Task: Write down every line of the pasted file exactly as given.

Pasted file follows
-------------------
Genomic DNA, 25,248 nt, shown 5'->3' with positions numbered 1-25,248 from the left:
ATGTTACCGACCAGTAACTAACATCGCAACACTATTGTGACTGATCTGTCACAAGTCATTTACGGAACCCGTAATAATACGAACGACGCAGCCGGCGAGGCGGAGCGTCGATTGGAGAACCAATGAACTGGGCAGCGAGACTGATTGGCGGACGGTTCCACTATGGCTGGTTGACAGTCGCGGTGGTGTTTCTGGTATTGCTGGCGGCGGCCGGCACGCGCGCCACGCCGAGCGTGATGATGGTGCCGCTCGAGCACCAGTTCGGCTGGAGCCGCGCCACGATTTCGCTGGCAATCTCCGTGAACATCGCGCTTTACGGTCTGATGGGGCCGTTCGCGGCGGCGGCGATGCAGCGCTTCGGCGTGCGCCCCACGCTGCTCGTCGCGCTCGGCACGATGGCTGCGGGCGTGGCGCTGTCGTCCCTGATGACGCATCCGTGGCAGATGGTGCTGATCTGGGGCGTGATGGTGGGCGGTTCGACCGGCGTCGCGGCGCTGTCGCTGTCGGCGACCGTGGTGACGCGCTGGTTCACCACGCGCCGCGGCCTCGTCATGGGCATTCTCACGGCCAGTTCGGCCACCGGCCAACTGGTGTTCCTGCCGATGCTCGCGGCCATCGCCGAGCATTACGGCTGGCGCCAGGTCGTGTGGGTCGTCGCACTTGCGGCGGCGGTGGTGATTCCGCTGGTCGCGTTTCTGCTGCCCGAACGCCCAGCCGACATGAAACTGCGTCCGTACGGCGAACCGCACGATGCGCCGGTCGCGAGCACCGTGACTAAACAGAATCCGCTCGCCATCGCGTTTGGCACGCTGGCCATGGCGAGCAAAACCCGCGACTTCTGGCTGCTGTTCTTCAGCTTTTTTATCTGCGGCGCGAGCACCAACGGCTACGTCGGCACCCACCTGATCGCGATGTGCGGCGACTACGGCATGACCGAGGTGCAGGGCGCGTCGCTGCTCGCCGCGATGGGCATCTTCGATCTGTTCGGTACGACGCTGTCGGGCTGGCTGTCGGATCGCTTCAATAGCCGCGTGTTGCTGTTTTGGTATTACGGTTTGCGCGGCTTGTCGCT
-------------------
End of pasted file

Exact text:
Genomic DNA, 25,248 nt, shown 5'->3' with positions numbered 1-25,248 from the left:
ATGTTACCGACCAGTAACTAACATCGCAACACTATTGTGACTGATCTGTCACAAGTCATTTACGGAACCCGTAATAATACGAACGACGCAGCCGGCGAGGCGGAGCGTCGATTGGAGAACCAATGAACTGGGCAGCGAGACTGATTGGCGGACGGTTCCACTATGGCTGGTTGACAGTCGCGGTGGTGTTTCTGGTATTGCTGGCGGCGGCCGGCACGCGCGCCACGCCGAGCGTGATGATGGTGCCGCTCGAGCACCAGTTCGGCTGGAGCCGCGCCACGATTTCGCTGGCAATCTCCGTGAACATCGCGCTTTACGGTCTGATGGGGCCGTTCGCGGCGGCGGCGATGCAGCGCTTCGGCGTGCGCCCCACGCTGCTCGTCGCGCTCGGCACGATGGCTGCGGGCGTGGCGCTGTCGTCCCTGATGACGCATCCGTGGCAGATGGTGCTGATCTGGGGCGTGATGGTGGGCGGTTCGACCGGCGTCGCGGCGCTGTCGCTGTCGGCGACCGTGGTGACGCGCTGGTTCACCACGCGCCGCGGCCTCGTCATGGGCATTCTCACGGCCAGTTCGGCCACCGGCCAACTGGTGTTCCTGCCGATGCTCGCGGCCATCGCCGAGCATTACGGCTGGCGCCAGGTCGTGTGGGTCGTCGCACTTGCGGCGGCGGTGGTGATTCCGCTGGTCGCGTTTCTGCTGCCCGAACGCCCAGCCGACATGAAACTGCGTCCGTACGGCGAACCGCACGATGCGCCGGTCGCGAGCACCGTGACTAAACAGAATCCGCTCGCCATCGCGTTTGGCACGCTGGCCATGGCGAGCAAAACCCGCGACTTCTGGCTGCTGTTCTTCAGCTTTTTTATCTGCGGCGCGAGCACCAACGGCTACGTCGGCACCCACCTGATCGCGATGTGCGGCGACTACGGCATGACCGAGGTGCAGGGCGCGTCGCTGCTCGCCGCGATGGGCATCTTCGATCTGTTCGGTACGACGCTGTCGGGCTGGCTGTCGGATCGCTTCAATAGCCGCGTGTTGCTGTTTTGGTATTACGGTTTGCGCGGCTTGTCGCT